Ctrl + Click on grouped icon Cycle between the windows (or tabs) in the group

IE8, cookies and local addresses that are not localhost

Recently installed Windows 7 which is really nice. IE8 is the default OS browser and typical the one I use as my “default development browser”, which means it is not my default browser (Firefox is), but it’s the browser that Visual Studio opens when I do a “View page in browser”.

I have multiple sites which use ASP.NET Membership (and hence use session cookies to keep me logged in). I typical change my ‘hosts’ file to something like this below, and of course set the ‘binding’ (host header) in IIS7 to match:    site1    site2    site3

(names have been changed to protect the clients :-)

However when I fired up VS2008 and tried to log into one of my sites which uses membership, I simply could not log in. After having done some HTTP Cookie debugging I realized that IE8 did not store my cookie. A fact that was proven correct as the same site worked fine i both Firefox and Chrome.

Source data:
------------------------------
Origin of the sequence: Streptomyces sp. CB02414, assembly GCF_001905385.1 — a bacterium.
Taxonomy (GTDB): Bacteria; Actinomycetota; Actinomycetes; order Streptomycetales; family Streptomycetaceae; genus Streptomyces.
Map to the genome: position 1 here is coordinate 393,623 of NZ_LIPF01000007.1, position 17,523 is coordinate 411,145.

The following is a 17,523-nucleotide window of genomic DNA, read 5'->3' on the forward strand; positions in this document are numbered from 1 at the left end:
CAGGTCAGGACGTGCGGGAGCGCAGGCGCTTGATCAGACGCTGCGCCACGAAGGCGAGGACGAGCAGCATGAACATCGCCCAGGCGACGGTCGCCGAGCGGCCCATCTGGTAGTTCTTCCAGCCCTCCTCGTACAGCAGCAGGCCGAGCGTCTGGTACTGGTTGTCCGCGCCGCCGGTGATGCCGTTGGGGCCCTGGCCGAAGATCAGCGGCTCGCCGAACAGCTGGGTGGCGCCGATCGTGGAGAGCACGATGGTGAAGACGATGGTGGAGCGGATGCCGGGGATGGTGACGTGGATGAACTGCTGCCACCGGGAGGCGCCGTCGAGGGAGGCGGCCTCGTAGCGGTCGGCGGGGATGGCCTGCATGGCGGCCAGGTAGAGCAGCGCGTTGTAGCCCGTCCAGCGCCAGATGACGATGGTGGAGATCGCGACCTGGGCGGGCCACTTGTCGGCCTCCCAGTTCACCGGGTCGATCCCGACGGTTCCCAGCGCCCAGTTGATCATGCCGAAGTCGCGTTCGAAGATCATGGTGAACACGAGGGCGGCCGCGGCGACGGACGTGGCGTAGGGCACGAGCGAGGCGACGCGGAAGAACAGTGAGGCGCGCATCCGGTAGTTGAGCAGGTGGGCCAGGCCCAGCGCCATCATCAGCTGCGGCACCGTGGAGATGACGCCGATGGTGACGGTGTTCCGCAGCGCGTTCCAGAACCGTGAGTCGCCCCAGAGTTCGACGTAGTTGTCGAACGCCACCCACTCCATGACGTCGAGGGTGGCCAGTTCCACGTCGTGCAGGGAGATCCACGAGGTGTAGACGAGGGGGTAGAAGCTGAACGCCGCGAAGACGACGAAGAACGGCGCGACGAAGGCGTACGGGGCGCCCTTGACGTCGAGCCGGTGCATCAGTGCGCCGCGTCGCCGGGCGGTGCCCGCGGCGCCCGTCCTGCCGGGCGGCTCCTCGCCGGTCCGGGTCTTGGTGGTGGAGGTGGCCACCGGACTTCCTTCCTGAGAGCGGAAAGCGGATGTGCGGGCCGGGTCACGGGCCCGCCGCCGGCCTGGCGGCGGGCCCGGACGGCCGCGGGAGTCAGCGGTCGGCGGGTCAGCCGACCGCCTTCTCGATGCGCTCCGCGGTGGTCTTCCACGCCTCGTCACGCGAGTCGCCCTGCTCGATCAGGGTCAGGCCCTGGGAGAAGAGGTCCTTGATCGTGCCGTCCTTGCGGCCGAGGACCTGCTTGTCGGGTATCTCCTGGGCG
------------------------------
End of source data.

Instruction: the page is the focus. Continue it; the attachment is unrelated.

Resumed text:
Surfing the net I found a that this is a “security feature” of IE8 – the thing is that if you have e.g.

Site: http://mha
Cookie domain: mha

should work, but if you do

Site: http://mha
Cookie domain:

..then it won't work, because IE sees that as security risk as does
not match the requested hostname.

Microsoft recommend that you should always name internal servers with
hostnames that are FQDNs, such as mha.local - This also helps to mitigate
problems such as DNS failures and use of suffix handling - eg. if the DNS
automatic suffix for a machine on your network is .com, and you name a
server mha, a request to http://mha could end up requesting
because of the automatic suffix handling.

So to get this to work you need to stop using single words for internal site
URLs and start using e.g. localhost.mha

So .. in order to make IE8 accept cookies from internal sites running on localhost / IIS7, and is mapped in your ‘hosts’ file we need to do a couple of thing:

1) Make sure you’re using a full qualified hostname, e.g. localhost.aspnethotelV25

2) In IIS7 make sure you’ve set up your hostname correctly in binding:


3)  In your ‘hosts’ file, make a matching entry: